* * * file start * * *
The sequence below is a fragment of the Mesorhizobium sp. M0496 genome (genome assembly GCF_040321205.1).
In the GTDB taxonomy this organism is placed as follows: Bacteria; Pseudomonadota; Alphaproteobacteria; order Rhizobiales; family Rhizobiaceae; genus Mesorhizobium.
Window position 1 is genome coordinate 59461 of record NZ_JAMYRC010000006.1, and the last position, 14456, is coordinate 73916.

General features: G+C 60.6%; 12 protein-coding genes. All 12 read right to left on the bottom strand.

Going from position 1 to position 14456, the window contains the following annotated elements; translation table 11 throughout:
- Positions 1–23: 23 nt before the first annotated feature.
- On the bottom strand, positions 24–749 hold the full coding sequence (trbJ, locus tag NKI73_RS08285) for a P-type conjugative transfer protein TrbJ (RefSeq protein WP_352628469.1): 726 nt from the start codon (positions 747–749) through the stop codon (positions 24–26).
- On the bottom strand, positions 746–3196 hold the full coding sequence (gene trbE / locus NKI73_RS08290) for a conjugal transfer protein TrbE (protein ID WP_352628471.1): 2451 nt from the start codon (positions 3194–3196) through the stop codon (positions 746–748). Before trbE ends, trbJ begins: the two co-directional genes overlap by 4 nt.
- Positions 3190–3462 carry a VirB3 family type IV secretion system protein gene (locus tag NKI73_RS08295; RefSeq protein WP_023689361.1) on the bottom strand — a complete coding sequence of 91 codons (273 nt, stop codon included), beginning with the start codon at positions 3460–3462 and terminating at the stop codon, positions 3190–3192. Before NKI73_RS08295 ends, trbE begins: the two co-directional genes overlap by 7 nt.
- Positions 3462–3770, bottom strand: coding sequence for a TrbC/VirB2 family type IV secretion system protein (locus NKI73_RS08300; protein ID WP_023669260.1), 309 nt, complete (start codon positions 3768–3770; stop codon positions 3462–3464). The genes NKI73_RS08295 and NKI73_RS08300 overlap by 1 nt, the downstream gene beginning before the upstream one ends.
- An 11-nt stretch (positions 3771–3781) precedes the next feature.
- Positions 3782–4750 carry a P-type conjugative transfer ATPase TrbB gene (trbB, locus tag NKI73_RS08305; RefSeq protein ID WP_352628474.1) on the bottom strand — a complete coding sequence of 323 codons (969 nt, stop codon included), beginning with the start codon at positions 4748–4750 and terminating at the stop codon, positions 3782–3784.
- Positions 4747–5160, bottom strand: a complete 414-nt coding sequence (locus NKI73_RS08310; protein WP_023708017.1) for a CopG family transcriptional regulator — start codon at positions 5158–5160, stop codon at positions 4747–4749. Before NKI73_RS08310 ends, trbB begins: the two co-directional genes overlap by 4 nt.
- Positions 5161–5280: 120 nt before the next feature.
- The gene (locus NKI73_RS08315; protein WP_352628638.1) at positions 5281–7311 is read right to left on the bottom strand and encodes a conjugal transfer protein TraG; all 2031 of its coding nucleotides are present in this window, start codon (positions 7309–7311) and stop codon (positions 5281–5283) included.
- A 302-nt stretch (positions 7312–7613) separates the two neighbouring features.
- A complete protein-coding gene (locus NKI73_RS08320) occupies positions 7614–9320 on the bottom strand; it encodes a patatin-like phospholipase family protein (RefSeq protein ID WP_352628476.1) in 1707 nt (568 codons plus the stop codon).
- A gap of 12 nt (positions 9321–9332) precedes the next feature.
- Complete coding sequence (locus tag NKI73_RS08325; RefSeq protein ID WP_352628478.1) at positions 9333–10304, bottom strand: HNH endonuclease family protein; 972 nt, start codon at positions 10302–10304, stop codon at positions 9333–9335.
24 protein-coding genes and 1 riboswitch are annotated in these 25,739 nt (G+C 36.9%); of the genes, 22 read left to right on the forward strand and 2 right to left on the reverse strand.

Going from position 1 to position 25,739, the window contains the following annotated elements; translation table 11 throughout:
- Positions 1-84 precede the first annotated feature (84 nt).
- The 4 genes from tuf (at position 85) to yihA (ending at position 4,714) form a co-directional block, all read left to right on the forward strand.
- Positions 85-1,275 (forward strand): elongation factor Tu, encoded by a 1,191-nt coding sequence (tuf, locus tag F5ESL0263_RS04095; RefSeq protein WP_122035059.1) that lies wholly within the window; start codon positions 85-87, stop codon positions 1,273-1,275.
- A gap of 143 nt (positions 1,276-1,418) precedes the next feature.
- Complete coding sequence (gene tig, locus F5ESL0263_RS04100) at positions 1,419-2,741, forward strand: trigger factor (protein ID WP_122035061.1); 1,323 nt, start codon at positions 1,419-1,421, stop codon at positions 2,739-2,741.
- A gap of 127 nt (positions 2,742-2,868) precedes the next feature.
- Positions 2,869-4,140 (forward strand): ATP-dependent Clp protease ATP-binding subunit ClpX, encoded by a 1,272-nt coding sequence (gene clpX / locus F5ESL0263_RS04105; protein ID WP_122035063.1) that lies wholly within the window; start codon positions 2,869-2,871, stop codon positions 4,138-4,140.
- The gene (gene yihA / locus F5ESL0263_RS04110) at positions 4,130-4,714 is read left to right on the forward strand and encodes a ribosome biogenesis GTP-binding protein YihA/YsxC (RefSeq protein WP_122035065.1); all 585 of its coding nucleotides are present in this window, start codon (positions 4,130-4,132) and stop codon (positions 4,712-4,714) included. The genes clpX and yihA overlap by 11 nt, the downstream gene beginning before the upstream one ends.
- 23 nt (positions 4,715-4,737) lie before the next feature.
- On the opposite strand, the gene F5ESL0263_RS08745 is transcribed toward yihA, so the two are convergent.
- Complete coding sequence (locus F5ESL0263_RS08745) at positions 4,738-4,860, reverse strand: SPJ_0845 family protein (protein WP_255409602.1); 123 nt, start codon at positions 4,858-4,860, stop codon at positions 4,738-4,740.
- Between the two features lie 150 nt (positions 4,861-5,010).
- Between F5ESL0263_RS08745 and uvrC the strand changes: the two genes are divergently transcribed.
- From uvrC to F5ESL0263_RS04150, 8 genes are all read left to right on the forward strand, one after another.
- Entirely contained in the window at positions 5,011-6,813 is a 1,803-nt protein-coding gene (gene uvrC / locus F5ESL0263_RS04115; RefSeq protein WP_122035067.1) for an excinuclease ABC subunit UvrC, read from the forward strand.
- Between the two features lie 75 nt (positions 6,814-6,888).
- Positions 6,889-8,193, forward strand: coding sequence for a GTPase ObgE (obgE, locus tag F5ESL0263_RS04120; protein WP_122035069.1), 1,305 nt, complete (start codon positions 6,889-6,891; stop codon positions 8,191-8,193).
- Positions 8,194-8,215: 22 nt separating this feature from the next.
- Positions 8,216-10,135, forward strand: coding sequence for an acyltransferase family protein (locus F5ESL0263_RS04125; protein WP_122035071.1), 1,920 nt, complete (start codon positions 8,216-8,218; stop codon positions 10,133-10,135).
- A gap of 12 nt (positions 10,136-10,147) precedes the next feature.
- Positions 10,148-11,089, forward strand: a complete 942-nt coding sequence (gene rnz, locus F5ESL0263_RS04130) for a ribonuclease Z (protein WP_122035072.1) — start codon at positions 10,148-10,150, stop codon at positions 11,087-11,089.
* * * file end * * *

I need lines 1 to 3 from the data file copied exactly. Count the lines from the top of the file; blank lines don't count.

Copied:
The sequence below is a fragment of the Mesorhizobium sp. M0496 genome (genome assembly GCF_040321205.1).
In the GTDB taxonomy this organism is placed as follows: Bacteria; Pseudomonadota; Alphaproteobacteria; order Rhizobiales; family Rhizobiaceae; genus Mesorhizobium.
Window position 1 is genome coordinate 59461 of record NZ_JAMYRC010000006.1, and the last position, 14456, is coordinate 73916.